Steve Woods, who is also a columnist for The Forecaster, said he doesn’t view it as a switch because when he bought the property it “was zoned for commercial use.”
A previous residential structure on the property had to be torn down because of water damage. Woods said when he rebuilt the property he “did so as a house.”
However, he said he realized the town “wants structures within zones to be conforming,” so he built the house to the “greater commercial standards.”
“My intention was to rebuild it as a house, while at the same time knowing it exists on a commercial lot,” Woods said. “I wanted to make sure I complied with zoning and made sure it met all commercial standards as well as residential standards.”
The proposal to switch uses for the energy-efficient house was originally on a June 2 Planning Board agenda, before being tabled the day before the meeting.
Ethan Croce, the town’s senior planner, said there is a provision in the zoning ordinance that prohibits commercial buildings within 75 feet of the Residential A zoning district.
That restriction would apply to the so-called Viridescent House, which Woods and TideSmart have promoted as the “most energy-efficient building” in Maine.
According to the ordinance, the 75-foot buffer is to eliminate or minimize “any adverse effects upon the environmental or aesthetic qualities of abutting properties” or anything affecting the health, safety, welfare and property values of town residents.
“So the current structure doesn’t meet that setback,” Croce said.
He said if Woods gets permission from the Board of Zoning Appeals he would then be able to bring an application before the Planning Board for site plan approval.
Croce said the house is in the non-conforming BP district. Commercial use, while permitted in the underlying BP district, would be non-conforming if within 75 feet of the residential district property line.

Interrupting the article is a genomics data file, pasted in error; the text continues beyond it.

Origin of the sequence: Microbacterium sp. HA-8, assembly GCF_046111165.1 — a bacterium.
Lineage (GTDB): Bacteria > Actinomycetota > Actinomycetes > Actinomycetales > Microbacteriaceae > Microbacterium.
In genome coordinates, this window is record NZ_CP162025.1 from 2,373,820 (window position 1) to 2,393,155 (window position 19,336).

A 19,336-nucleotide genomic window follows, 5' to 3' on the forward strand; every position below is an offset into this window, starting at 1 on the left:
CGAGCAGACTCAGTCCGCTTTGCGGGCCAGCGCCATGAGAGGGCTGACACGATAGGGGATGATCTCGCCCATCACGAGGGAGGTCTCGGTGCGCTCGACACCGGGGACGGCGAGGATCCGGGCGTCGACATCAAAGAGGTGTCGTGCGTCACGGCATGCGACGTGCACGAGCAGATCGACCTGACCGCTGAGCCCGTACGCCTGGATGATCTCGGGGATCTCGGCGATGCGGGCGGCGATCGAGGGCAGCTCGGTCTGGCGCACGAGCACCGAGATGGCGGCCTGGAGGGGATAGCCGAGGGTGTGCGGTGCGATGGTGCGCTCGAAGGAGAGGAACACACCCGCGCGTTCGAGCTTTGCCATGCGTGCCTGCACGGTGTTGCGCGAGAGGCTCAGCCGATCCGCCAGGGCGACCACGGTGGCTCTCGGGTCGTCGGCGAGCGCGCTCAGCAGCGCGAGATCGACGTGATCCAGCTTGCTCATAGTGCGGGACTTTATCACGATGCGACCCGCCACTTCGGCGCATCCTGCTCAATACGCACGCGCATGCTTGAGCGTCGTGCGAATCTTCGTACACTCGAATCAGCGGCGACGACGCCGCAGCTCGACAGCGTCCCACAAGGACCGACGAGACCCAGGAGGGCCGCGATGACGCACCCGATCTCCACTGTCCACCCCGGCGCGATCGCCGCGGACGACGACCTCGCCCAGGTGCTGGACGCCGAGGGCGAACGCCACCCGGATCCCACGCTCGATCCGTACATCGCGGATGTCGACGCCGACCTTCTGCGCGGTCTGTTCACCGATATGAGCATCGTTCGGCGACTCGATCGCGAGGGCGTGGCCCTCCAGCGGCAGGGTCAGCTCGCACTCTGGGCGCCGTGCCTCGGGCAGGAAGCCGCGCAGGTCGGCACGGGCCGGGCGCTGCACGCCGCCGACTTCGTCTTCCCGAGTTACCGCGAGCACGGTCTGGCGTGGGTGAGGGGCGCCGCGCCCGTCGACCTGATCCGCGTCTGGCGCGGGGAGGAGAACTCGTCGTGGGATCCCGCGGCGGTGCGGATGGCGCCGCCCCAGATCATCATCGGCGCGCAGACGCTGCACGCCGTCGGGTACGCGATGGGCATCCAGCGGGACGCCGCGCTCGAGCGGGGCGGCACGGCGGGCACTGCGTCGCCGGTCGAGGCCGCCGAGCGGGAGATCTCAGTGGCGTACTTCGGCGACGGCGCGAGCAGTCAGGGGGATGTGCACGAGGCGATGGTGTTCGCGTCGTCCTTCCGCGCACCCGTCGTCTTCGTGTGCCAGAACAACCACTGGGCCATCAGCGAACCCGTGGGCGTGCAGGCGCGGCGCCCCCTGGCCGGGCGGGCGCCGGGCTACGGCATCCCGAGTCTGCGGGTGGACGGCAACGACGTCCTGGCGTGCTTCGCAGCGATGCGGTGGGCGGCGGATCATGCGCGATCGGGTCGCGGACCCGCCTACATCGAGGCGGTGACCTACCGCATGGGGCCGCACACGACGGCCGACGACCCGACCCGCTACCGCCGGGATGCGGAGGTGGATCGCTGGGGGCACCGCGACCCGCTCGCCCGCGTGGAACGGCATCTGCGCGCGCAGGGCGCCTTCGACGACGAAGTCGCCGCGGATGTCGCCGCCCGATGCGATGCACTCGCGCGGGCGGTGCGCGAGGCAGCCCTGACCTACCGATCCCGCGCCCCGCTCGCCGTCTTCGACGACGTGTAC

“He did not indicate any intention of converting it to commercial use (when the structure was built),” Croce said.
Justin Brown, the town’s code enforcement officer, said Woods came before the BZA seeking to maintain the residential use for the building.
“As far as our files are concerned that was his intent,” Brown said.
Brown said Woods has submitted the new application to the BZA, but he hasn’t had a chance to review it. It will be taken up at the July 28 meeting.
Brown said this is an unusual request for the BZA, because it is technically changing the building from one non-conforming use to another. To get approval, Woods must demonstrate the new use is an improvement to the property or at least poses no greater impact to it.
“We don’t get a lot of these,” Brown said.
Town Manager Nathan Poore said Woods started talking about bringing the house into compliance within the past four to six weeks. He said it wasn’t clear initially what kinds of permits would be needed to change uses.
“It’s been one of those parts of his property that (Woods) been trying to figure out what to do with,” Poore said. “When we spoke earlier this year he talked about the need for more office space and that the house may be a good location for that.”
Woods said the town was “aware and fully supportive” of his intentions as early as January.
Chris Briley, one of the architects who designed the house, said while Woods had wanted to make sure the building could be used commercially, that was not the primary goal.
“From our office standpoint it’s a residential building with the possibility of being commercial,” Briley said. “(Woods) was covering all his bases so he could handle whatever the future might throw at him.”
This is isn’t the first time Woods and TideSmart have run into problems with town zoning rules.
In 2010, Woods built a sign for his company that was deemed out of compliance. The town ultimately amended the Zoning and Site Plan Review Ordinance to accommodate TideSmart.
But the dispute Woods had with the Town Council ultimately led to him to call off construction of a proposed $3 million office building.
Steve Woods, owner of the Falmouth marketing firm TideSmart Global, wants to convert the use of the company’s recently completed Viridescent House from residential to commercial. He will have to go through the Board of Zoning Appeals and the Planning Board to do so.